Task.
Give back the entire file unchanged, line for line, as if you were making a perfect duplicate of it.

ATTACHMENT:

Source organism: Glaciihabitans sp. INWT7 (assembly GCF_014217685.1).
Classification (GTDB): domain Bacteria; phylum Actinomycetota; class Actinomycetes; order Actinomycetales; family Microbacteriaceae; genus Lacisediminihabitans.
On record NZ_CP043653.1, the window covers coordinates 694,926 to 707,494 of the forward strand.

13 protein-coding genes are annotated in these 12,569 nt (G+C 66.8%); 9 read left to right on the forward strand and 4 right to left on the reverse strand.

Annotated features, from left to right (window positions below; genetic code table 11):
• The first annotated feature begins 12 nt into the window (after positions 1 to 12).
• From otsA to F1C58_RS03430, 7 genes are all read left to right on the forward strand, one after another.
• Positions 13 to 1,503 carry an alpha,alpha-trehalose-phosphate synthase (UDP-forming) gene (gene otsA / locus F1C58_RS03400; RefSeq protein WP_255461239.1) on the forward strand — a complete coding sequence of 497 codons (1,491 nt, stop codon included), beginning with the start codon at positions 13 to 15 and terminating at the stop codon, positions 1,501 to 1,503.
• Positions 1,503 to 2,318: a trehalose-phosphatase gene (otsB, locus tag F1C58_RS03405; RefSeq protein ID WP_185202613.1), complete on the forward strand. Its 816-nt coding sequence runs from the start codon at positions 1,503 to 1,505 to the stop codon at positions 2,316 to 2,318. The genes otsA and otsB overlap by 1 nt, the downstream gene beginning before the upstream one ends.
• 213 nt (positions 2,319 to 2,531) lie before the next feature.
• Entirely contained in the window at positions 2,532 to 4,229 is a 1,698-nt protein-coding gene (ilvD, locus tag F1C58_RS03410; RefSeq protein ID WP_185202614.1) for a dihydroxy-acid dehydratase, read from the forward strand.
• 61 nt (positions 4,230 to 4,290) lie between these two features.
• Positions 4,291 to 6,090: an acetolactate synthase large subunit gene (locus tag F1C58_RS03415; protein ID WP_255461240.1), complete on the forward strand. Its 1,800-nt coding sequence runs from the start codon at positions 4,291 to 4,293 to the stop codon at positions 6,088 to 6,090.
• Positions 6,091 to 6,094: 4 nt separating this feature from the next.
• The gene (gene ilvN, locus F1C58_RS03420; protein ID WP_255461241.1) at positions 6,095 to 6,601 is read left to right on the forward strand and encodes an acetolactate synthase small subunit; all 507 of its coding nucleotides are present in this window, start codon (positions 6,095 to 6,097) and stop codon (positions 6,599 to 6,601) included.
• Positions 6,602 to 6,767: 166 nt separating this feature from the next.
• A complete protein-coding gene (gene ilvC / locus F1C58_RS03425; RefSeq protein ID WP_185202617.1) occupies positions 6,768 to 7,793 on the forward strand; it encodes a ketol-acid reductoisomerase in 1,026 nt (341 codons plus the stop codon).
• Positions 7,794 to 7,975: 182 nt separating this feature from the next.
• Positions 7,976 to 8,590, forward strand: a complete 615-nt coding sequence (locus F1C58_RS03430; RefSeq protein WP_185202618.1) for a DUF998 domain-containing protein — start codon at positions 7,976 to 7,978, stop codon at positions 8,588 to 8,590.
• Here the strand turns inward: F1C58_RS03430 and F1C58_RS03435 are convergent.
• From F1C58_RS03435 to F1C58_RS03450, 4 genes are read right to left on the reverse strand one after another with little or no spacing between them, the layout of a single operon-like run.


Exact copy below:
Source organism: Glaciihabitans sp. INWT7 (assembly GCF_014217685.1).
Classification (GTDB): domain Bacteria; phylum Actinomycetota; class Actinomycetes; order Actinomycetales; family Microbacteriaceae; genus Lacisediminihabitans.
On record NZ_CP043653.1, the window covers coordinates 694,926 to 707,494 of the forward strand.

13 protein-coding genes are annotated in these 12,569 nt (G+C 66.8%); 9 read left to right on the forward strand and 4 right to left on the reverse strand.

Annotated features, from left to right (window positions below; genetic code table 11):
• The first annotated feature begins 12 nt into the window (after positions 1 to 12).
• From otsA to F1C58_RS03430, 7 genes are all read left to right on the forward strand, one after another.
• Positions 13 to 1,503 carry an alpha,alpha-trehalose-phosphate synthase (UDP-forming) gene (gene otsA / locus F1C58_RS03400; RefSeq protein WP_255461239.1) on the forward strand — a complete coding sequence of 497 codons (1,491 nt, stop codon included), beginning with the start codon at positions 13 to 15 and terminating at the stop codon, positions 1,501 to 1,503.
• Positions 1,503 to 2,318: a trehalose-phosphatase gene (otsB, locus tag F1C58_RS03405; RefSeq protein ID WP_185202613.1), complete on the forward strand. Its 816-nt coding sequence runs from the start codon at positions 1,503 to 1,505 to the stop codon at positions 2,316 to 2,318. The genes otsA and otsB overlap by 1 nt, the downstream gene beginning before the upstream one ends.
• 213 nt (positions 2,319 to 2,531) lie before the next feature.
• Entirely contained in the window at positions 2,532 to 4,229 is a 1,698-nt protein-coding gene (ilvD, locus tag F1C58_RS03410; RefSeq protein ID WP_185202614.1) for a dihydroxy-acid dehydratase, read from the forward strand.
• 61 nt (positions 4,230 to 4,290) lie between these two features.
• Positions 4,291 to 6,090: an acetolactate synthase large subunit gene (locus tag F1C58_RS03415; protein ID WP_255461240.1), complete on the forward strand. Its 1,800-nt coding sequence runs from the start codon at positions 4,291 to 4,293 to the stop codon at positions 6,088 to 6,090.
• Positions 6,091 to 6,094: 4 nt separating this feature from the next.
• The gene (gene ilvN, locus F1C58_RS03420; protein ID WP_255461241.1) at positions 6,095 to 6,601 is read left to right on the forward strand and encodes an acetolactate synthase small subunit; all 507 of its coding nucleotides are present in this window, start codon (positions 6,095 to 6,097) and stop codon (positions 6,599 to 6,601) included.
• Positions 6,602 to 6,767: 166 nt separating this feature from the next.
• A complete protein-coding gene (gene ilvC / locus F1C58_RS03425; RefSeq protein ID WP_185202617.1) occupies positions 6,768 to 7,793 on the forward strand; it encodes a ketol-acid reductoisomerase in 1,026 nt (341 codons plus the stop codon).
• Positions 7,794 to 7,975: 182 nt separating this feature from the next.
• Positions 7,976 to 8,590, forward strand: a complete 615-nt coding sequence (locus F1C58_RS03430; RefSeq protein WP_185202618.1) for a DUF998 domain-containing protein — start codon at positions 7,976 to 7,978, stop codon at positions 8,588 to 8,590.
• Here the strand turns inward: F1C58_RS03430 and F1C58_RS03435 are convergent.
• From F1C58_RS03435 to F1C58_RS03450, 4 genes are read right to left on the reverse strand one after another with little or no spacing between them, the layout of a single operon-like run.